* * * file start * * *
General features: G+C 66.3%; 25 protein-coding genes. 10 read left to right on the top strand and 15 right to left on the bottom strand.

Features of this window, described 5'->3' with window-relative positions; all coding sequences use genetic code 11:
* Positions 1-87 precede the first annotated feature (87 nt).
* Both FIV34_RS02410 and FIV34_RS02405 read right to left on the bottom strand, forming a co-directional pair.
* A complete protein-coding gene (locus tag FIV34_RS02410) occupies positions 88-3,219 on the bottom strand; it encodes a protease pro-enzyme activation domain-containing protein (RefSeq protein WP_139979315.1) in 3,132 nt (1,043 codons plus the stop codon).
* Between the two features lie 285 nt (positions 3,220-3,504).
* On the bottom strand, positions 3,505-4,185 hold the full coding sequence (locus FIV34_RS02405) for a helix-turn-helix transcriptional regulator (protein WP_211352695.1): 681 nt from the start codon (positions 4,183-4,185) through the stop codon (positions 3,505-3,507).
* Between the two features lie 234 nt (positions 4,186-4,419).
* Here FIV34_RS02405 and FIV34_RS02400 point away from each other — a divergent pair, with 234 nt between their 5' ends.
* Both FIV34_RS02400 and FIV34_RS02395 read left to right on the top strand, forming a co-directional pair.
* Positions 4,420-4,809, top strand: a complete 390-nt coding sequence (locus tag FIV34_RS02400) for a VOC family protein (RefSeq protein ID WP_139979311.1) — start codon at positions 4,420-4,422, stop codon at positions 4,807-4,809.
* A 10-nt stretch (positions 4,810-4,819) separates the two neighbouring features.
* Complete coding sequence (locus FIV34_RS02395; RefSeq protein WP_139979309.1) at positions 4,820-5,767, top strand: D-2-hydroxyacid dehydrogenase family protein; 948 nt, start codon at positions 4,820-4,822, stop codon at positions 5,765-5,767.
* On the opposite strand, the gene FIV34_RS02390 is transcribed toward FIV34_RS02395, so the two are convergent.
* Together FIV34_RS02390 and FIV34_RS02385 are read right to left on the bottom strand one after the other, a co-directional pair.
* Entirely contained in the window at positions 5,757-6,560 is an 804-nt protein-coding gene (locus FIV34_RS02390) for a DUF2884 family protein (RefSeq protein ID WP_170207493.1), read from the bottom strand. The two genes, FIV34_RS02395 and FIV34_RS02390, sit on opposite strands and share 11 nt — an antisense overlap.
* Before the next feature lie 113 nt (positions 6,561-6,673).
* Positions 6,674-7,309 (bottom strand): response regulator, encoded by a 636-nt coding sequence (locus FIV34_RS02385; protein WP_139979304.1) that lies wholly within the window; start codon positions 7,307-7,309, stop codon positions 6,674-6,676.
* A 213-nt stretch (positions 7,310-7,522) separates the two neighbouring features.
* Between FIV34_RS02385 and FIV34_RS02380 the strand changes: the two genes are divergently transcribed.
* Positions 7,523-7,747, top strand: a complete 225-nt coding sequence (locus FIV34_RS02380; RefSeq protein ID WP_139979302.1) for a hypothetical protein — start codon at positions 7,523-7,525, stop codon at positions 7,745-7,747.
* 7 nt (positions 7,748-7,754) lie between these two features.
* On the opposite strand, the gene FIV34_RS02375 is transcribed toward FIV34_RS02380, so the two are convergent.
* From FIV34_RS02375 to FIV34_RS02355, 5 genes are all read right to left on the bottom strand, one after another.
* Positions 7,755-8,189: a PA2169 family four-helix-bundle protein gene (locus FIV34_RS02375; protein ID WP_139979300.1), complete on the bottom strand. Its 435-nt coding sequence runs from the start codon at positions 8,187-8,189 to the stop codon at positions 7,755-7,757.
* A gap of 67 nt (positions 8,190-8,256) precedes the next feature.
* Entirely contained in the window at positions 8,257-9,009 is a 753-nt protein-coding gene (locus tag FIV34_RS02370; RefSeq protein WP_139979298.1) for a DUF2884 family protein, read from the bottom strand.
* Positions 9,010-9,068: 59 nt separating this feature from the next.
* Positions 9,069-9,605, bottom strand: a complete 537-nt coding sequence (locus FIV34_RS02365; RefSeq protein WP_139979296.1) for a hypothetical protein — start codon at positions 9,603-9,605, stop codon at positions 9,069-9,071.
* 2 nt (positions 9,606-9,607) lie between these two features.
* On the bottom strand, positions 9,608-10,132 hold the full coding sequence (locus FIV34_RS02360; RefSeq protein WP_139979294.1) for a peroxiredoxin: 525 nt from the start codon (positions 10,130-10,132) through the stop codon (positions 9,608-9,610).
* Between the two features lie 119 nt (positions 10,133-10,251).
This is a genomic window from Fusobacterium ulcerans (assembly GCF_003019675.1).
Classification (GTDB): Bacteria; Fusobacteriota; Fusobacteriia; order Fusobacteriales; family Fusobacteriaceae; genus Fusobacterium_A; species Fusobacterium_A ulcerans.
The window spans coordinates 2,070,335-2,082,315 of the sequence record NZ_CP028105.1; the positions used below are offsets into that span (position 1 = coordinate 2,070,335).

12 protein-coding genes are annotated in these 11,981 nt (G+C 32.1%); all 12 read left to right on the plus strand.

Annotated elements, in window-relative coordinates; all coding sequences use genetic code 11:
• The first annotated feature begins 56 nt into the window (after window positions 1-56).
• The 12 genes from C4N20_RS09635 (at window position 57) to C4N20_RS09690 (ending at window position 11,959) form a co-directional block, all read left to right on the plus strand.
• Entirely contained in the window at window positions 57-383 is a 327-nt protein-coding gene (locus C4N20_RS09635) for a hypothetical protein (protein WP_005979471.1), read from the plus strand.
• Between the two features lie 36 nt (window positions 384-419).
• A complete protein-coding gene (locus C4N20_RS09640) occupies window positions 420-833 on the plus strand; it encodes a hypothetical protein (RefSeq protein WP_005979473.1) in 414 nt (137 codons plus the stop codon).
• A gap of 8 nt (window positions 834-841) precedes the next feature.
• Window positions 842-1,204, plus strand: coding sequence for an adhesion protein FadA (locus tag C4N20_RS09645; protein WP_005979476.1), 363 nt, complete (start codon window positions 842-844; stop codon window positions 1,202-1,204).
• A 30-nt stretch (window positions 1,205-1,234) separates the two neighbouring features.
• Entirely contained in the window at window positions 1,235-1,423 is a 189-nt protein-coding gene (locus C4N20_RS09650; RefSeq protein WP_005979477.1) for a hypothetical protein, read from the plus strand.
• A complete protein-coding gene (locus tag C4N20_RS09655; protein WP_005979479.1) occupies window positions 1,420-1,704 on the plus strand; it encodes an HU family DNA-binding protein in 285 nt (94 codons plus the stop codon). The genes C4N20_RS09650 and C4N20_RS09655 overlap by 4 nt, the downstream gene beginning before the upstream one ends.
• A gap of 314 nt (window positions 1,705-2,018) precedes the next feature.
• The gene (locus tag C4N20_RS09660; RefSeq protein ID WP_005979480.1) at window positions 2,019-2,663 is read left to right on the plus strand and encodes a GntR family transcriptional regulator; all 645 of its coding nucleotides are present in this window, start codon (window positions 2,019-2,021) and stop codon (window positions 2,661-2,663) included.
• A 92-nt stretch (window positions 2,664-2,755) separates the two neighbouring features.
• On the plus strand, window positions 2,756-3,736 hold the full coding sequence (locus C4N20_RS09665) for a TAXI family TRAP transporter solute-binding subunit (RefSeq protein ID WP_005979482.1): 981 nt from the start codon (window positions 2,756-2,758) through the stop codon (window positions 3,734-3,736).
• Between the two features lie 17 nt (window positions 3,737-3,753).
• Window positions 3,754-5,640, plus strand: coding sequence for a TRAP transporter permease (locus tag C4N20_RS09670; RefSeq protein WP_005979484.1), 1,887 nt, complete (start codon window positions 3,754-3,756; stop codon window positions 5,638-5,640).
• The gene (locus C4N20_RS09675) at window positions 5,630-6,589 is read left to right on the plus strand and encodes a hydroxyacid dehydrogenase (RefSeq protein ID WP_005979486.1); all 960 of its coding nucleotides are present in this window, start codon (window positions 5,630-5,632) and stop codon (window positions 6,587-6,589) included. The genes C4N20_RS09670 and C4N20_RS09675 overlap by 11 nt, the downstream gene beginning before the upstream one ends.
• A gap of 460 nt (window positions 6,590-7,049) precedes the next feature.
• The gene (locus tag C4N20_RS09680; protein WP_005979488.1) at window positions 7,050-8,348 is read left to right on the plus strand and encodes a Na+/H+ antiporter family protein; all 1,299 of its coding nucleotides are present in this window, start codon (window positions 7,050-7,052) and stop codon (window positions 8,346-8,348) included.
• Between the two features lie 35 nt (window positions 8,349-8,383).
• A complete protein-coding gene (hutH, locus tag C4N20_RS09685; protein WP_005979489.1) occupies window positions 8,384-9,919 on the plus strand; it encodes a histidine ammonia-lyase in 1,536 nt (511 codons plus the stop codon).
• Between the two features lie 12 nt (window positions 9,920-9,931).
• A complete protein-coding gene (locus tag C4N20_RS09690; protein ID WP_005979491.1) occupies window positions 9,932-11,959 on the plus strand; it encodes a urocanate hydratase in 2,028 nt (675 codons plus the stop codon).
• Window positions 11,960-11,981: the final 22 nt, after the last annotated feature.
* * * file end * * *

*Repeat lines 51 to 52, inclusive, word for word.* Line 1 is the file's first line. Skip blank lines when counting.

• On the plus strand, window positions 2,756-3,736 hold the full coding sequence (locus C4N20_RS09665) for a TAXI family TRAP transporter solute-binding subunit (RefSeq protein ID WP_005979482.1): 981 nt from the start codon (window positions 2,756-2,758) through the stop codon (window positions 3,734-3,736).
• Between the two features lie 17 nt (window positions 3,737-3,753).